New slave trade memorial plan for Lancaster churchyard
Community consultation is now under way into plans for a new slave trade memorial in Lancaster.
For the first time in 150 years, a memorial will be installed in the Priory churchyard where the grave of the Rawlinson slave trading family was daubed with red paint last spring.
It was a result of this action and following the Black Lives Matter demonstrations that the Priory formed a group to commission a memorial which has secured MP David Lammy as its patron.
“Our diverse commissioning group began in September and we’re now at the exciting stage of a community-wide consultation as we are very keen that everyone has an opportunity to contribute to the final form the memorial will take,” said group chair, Andrew Nicholson.
“We are anxious to avoid a situation where we create a new piece of art, no matter how worthy or excellent, but nothing changes as a result.
“We want people to reflect on the memorial, be moved by it, and make a lived response.”
A report on the consultation will form an artist’s brief for the memorial and fundraising has already begun with appeals to individuals, churches, local groups and trusts.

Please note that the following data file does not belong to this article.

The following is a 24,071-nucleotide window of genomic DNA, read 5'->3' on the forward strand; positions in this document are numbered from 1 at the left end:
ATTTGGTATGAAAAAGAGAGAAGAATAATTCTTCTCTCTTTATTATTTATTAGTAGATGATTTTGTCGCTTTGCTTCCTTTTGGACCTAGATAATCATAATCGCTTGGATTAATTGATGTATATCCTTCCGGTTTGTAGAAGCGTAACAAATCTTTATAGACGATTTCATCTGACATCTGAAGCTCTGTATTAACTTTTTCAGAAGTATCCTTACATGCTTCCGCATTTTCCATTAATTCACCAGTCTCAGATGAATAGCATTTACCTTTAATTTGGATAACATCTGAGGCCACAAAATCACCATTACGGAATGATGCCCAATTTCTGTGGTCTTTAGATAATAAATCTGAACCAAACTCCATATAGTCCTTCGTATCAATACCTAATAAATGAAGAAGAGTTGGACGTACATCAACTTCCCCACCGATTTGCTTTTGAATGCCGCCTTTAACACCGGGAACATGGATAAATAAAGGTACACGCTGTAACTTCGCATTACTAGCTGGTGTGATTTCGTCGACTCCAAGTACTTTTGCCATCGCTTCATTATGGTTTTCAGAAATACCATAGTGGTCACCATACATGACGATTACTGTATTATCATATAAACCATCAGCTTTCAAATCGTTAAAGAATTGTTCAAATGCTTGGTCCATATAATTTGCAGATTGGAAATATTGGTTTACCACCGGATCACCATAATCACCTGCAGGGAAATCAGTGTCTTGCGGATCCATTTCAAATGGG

Funding bids will also go to Arts Council England and the Heritage Lottery Fund.
Although placing a memorial in the churchyard, which is a designated ancient monument, will pose a significant challenge, the aim is for it to be installed this year.
The Priory, like Lancaster itself, has strong links to the slave trade.
Some slaves were baptised in the church and its memorial garden contains the mummified hand of a slave servant, Frances Elizabeth Johnson, ‘owned’ by the Satterthwaite slavers of Castle Hill.
There are memorials both within and outside the church to families involved in slavery.
“The memorial we are proposing will enable us to remember in penitence and sorrow those who became victims of the slave trade through the actions of our fellow citizens and remind us that these people were not mere statistics but real people,” Mr Nicholson said.
It’s hoped that the memorial will spur people on to resist and reject abuse and injustice wherever it’s encountered and also spark creativity. School visits will be encouraged as education is an important element of the whole project.
Consultation among various groups is likely to take place online until Easter and anyone wishing to join a group should email [email protected]